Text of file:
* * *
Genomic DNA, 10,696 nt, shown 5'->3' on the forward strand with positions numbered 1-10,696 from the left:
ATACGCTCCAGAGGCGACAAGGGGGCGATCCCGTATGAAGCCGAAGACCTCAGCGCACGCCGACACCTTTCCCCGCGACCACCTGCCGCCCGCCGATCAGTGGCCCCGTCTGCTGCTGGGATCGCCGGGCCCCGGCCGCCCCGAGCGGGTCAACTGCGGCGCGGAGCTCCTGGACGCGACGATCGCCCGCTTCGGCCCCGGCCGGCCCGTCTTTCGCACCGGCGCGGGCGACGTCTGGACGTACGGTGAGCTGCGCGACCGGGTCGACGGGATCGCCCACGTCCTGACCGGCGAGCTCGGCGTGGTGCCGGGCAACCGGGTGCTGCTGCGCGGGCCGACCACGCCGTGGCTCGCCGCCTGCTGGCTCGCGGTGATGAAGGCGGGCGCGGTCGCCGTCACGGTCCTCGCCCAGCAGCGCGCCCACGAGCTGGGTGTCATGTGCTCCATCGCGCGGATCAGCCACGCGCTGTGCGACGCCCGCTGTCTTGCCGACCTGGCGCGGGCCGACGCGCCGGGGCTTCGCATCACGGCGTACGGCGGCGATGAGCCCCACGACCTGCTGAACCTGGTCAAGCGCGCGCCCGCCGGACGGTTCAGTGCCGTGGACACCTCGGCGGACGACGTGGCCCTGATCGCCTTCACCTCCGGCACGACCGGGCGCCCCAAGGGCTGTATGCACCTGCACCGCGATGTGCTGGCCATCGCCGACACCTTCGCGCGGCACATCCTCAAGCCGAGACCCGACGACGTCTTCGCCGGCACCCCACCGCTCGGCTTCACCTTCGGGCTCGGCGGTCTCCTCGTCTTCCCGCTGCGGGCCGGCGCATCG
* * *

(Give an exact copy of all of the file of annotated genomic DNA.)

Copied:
Genomic DNA, 10,696 nt, shown 5'->3' on the forward strand with positions numbered 1-10,696 from the left:
ATACGCTCCAGAGGCGACAAGGGGGCGATCCCGTATGAAGCCGAAGACCTCAGCGCACGCCGACACCTTTCCCCGCGACCACCTGCCGCCCGCCGATCAGTGGCCCCGTCTGCTGCTGGGATCGCCGGGCCCCGGCCGCCCCGAGCGGGTCAACTGCGGCGCGGAGCTCCTGGACGCGACGATCGCCCGCTTCGGCCCCGGCCGGCCCGTCTTTCGCACCGGCGCGGGCGACGTCTGGACGTACGGTGAGCTGCGCGACCGGGTCGACGGGATCGCCCACGTCCTGACCGGCGAGCTCGGCGTGGTGCCGGGCAACCGGGTGCTGCTGCGCGGGCCGACCACGCCGTGGCTCGCCGCCTGCTGGCTCGCGGTGATGAAGGCGGGCGCGGTCGCCGTCACGGTCCTCGCCCAGCAGCGCGCCCACGAGCTGGGTGTCATGTGCTCCATCGCGCGGATCAGCCACGCGCTGTGCGACGCCCGCTGTCTTGCCGACCTGGCGCGGGCCGACGCGCCGGGGCTTCGCATCACGGCGTACGGCGGCGATGAGCCCCACGACCTGCTGAACCTGGTCAAGCGCGCGCCCGCCGGACGGTTCAGTGCCGTGGACACCTCGGCGGACGACGTGGCCCTGATCGCCTTCACCTCCGGCACGACCGGGCGCCCCAAGGGCTGTATGCACCTGCACCGCGATGTGCTGGCCATCGCCGACACCTTCGCGCGGCACATCCTCAAGCCGAGACCCGACGACGTCTTCGCCGGCACCCCACCGCTCGGCTTCACCTTCGGGCTCGGCGGTCTCCTCGTCTTCCCGCTGCGGGCCGGCGCATCG